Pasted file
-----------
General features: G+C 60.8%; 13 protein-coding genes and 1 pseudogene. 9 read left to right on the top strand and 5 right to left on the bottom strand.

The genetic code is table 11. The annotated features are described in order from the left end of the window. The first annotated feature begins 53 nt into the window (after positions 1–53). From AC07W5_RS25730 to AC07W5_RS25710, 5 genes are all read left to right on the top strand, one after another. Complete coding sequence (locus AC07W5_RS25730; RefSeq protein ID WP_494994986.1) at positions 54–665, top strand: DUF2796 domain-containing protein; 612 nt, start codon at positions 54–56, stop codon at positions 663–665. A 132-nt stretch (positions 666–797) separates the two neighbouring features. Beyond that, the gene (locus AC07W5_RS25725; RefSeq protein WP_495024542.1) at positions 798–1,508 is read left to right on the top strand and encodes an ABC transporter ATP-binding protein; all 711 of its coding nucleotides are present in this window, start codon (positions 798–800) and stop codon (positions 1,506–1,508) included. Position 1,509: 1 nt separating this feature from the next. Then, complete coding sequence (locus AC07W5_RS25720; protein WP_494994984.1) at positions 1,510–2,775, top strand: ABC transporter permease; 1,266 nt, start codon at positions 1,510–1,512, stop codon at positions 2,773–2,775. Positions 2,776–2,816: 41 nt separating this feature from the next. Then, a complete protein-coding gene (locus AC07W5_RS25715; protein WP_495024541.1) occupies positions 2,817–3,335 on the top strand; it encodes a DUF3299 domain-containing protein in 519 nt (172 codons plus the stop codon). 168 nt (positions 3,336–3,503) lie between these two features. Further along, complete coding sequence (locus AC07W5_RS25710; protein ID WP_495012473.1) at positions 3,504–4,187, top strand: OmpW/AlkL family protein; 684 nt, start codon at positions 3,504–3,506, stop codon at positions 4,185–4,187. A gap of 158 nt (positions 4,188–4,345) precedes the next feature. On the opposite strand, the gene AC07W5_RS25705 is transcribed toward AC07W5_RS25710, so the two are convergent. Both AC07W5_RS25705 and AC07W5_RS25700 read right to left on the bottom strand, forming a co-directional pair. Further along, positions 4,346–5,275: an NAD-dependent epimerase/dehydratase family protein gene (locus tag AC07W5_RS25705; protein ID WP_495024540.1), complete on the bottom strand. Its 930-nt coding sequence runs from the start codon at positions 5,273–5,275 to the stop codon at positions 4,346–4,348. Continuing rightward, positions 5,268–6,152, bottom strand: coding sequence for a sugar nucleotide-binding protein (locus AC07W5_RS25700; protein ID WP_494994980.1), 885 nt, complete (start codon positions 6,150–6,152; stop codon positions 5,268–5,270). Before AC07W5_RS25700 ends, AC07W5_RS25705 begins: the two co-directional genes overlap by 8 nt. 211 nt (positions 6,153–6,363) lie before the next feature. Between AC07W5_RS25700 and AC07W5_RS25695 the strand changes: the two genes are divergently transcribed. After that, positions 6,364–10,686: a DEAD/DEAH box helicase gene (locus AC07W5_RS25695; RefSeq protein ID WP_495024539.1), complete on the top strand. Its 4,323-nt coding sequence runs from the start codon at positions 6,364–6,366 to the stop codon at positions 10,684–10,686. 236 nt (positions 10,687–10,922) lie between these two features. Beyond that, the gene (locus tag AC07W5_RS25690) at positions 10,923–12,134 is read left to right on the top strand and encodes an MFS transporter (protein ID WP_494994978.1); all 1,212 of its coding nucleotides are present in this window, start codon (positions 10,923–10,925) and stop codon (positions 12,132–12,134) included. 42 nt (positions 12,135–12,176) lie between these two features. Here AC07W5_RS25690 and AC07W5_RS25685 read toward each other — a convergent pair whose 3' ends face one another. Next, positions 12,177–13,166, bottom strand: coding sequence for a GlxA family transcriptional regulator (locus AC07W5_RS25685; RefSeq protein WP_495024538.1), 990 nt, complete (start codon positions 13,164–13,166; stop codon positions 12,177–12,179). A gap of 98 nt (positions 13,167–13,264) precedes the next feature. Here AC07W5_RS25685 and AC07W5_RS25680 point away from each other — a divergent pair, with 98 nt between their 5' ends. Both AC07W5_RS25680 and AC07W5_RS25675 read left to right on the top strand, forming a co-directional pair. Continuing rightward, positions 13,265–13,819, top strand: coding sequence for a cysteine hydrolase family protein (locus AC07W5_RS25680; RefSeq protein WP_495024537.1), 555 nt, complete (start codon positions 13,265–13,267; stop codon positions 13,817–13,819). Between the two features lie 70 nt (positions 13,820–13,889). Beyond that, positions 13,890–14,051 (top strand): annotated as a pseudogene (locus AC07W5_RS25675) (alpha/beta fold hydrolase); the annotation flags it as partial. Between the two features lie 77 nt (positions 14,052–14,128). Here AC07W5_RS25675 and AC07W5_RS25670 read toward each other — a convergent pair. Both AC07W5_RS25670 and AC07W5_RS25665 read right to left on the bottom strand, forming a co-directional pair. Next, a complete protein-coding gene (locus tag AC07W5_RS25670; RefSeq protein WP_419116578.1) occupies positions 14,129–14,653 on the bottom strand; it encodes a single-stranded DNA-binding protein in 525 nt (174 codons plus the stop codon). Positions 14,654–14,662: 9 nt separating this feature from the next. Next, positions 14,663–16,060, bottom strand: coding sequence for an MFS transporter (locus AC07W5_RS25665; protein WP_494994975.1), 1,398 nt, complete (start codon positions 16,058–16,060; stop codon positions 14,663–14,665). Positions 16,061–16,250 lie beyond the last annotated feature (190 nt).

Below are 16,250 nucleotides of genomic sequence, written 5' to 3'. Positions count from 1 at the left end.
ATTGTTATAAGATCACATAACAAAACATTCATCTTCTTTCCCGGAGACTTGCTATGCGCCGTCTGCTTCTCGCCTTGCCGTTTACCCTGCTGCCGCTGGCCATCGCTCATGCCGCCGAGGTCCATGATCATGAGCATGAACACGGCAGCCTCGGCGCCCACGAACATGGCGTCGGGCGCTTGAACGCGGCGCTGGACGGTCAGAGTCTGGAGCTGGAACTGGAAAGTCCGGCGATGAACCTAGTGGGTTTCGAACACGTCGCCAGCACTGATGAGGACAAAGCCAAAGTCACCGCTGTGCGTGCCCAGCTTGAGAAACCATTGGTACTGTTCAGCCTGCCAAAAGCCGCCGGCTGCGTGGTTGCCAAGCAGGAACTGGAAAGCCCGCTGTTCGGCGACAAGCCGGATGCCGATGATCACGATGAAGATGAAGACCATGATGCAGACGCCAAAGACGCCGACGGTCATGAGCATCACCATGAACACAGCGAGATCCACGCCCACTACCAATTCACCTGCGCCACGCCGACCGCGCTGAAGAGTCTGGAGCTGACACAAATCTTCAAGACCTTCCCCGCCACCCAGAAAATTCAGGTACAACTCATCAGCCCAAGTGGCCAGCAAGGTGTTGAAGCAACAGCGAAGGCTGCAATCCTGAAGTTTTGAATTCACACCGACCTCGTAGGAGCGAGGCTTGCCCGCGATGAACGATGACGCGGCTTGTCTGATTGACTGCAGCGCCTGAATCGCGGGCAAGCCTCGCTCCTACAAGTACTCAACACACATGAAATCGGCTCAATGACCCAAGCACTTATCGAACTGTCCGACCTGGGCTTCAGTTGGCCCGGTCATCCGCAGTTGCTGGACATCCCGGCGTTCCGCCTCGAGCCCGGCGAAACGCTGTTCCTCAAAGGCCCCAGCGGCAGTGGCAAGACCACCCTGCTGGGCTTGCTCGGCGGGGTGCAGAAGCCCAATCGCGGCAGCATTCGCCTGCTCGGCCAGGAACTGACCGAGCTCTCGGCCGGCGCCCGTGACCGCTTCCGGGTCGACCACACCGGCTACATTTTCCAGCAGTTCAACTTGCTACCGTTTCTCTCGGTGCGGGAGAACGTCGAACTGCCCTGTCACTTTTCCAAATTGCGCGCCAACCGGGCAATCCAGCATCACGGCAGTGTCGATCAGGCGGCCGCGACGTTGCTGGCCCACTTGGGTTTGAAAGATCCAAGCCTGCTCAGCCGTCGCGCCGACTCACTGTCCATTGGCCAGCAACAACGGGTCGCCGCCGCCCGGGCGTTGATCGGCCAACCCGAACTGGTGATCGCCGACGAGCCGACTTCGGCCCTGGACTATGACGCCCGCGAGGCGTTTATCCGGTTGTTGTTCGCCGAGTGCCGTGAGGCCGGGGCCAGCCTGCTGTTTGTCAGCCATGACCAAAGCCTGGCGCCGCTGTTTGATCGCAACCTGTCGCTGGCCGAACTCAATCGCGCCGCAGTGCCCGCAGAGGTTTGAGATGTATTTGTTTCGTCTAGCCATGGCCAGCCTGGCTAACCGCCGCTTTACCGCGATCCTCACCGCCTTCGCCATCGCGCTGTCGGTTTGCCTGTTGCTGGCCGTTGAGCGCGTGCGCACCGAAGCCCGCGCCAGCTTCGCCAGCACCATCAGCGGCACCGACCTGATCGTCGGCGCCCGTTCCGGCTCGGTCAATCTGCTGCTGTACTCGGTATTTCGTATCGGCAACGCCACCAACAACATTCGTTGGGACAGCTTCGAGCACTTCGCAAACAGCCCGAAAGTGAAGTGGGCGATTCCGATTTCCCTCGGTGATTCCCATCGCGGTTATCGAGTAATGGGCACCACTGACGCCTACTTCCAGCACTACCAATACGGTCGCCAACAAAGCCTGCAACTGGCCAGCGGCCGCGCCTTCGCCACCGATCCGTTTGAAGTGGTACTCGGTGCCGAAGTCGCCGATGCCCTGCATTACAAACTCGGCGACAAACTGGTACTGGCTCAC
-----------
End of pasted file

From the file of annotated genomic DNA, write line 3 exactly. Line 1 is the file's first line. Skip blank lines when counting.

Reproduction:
Below are 16,250 nucleotides of genomic sequence, written 5' to 3'. Positions count from 1 at the left end.